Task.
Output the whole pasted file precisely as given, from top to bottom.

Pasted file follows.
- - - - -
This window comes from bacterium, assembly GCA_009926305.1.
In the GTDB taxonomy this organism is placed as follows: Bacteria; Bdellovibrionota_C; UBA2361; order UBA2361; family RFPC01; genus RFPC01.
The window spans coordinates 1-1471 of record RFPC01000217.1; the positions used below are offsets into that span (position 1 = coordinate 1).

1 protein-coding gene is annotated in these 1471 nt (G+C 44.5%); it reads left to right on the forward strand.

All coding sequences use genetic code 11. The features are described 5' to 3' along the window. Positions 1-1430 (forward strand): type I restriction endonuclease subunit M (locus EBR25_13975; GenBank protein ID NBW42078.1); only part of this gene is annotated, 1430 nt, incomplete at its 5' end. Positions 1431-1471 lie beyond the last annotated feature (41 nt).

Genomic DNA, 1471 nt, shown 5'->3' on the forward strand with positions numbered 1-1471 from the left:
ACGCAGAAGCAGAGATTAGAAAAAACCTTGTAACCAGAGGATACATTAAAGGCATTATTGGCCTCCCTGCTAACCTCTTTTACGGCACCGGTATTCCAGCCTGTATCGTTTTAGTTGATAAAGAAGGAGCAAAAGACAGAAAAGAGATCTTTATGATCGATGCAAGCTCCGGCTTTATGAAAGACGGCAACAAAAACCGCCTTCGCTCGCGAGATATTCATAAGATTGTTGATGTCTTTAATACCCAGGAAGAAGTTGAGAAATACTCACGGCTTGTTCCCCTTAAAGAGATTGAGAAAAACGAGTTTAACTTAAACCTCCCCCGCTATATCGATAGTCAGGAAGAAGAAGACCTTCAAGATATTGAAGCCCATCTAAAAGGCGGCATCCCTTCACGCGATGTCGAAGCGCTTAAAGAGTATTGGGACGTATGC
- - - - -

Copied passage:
This window comes from bacterium, assembly GCA_009926305.1.
In the GTDB taxonomy this organism is placed as follows: Bacteria; Bdellovibrionota_C; UBA2361; order UBA2361; family RFPC01; genus RFPC01.
The window spans coordinates 1-1471 of record RFPC01000217.1; the positions used below are offsets into that span (position 1 = coordinate 1).

1 protein-coding gene is annotated in these 1471 nt (G+C 44.5%); it reads left to right on the forward strand.

All coding sequences use genetic code 11. The features are described 5' to 3' along the window. Positions 1-1430 (forward strand): type I restriction endonuclease subunit M (locus EBR25_13975; GenBank protein ID NBW42078.1); only part of this gene is annotated, 1430 nt, incomplete at its 5' end. Positions 1431-1471 lie beyond the last annotated feature (41 nt).

Genomic DNA, 1471 nt, shown 5'->3' on the forward strand with positions numbered 1-1471 from the left:
ACGCAGAAGCAGAGATTAGAAAAAACCTTGTAACCAGAGGATACATTAAAGGCATTATTGGCCTCCCTGCTAACCTCTTTTACGGCACCGGTATTCCAGCCTGTATCGTTTTAGTTGATAAAGAAGGAGCAAAAGACAGAAAAGAGATCTTTATGATCGATGCAAGCTCCGGCTTTATGAAAGACGGCAACAAAAACCGCCTTCGCTCGCGAGATATTCATAAGATTGTTGATGTCTTTAATACCCAGGAAGAAGTTGAGAAATACTCACGGCTTGTTCCCCTTAAAGAGATTGAGAAAAACGAGTTTAACTTAAACCTCCCCCGCTATATCGATAGTCAGGAAGAAGAAGACCTTCAAGATATTGAAGCCCATCTAAAAGGCGGCATCCCTTCACGCGATGTCGAAGCGCTTAAAGAGTATTGGGACGTATGC